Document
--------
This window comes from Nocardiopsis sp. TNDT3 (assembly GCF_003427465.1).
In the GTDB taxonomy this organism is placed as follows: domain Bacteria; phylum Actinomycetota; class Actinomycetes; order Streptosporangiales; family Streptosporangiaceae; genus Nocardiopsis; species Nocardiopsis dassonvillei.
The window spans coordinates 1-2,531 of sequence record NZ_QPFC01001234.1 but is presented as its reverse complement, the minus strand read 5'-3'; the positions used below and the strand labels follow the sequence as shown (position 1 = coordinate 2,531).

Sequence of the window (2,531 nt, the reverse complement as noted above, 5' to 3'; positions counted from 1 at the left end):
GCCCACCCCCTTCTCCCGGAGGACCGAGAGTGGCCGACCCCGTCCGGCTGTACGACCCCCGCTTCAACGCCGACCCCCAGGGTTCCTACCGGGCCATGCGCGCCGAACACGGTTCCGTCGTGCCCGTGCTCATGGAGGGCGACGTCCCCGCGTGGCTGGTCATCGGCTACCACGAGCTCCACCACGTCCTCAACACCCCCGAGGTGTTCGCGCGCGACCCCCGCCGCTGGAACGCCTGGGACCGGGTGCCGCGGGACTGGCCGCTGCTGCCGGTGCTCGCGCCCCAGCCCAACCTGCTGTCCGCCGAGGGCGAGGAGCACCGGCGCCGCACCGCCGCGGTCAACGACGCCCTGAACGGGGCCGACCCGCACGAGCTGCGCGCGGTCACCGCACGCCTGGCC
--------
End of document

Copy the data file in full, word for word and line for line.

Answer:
This window comes from Nocardiopsis sp. TNDT3 (assembly GCF_003427465.1).
In the GTDB taxonomy this organism is placed as follows: domain Bacteria; phylum Actinomycetota; class Actinomycetes; order Streptosporangiales; family Streptosporangiaceae; genus Nocardiopsis; species Nocardiopsis dassonvillei.
The window spans coordinates 1-2,531 of sequence record NZ_QPFC01001234.1 but is presented as its reverse complement, the minus strand read 5'-3'; the positions used below and the strand labels follow the sequence as shown (position 1 = coordinate 2,531).

Sequence of the window (2,531 nt, the reverse complement as noted above, 5' to 3'; positions counted from 1 at the left end):
GCCCACCCCCTTCTCCCGGAGGACCGAGAGTGGCCGACCCCGTCCGGCTGTACGACCCCCGCTTCAACGCCGACCCCCAGGGTTCCTACCGGGCCATGCGCGCCGAACACGGTTCCGTCGTGCCCGTGCTCATGGAGGGCGACGTCCCCGCGTGGCTGGTCATCGGCTACCACGAGCTCCACCACGTCCTCAACACCCCCGAGGTGTTCGCGCGCGACCCCCGCCGCTGGAACGCCTGGGACCGGGTGCCGCGGGACTGGCCGCTGCTGCCGGTGCTCGCGCCCCAGCCCAACCTGCTGTCCGCCGAGGGCGAGGAGCACCGGCGCCGCACCGCCGCGGTCAACGACGCCCTGAACGGGGCCGACCCGCACGAGCTGCGCGCGGTCACCGCACGCCTGGCC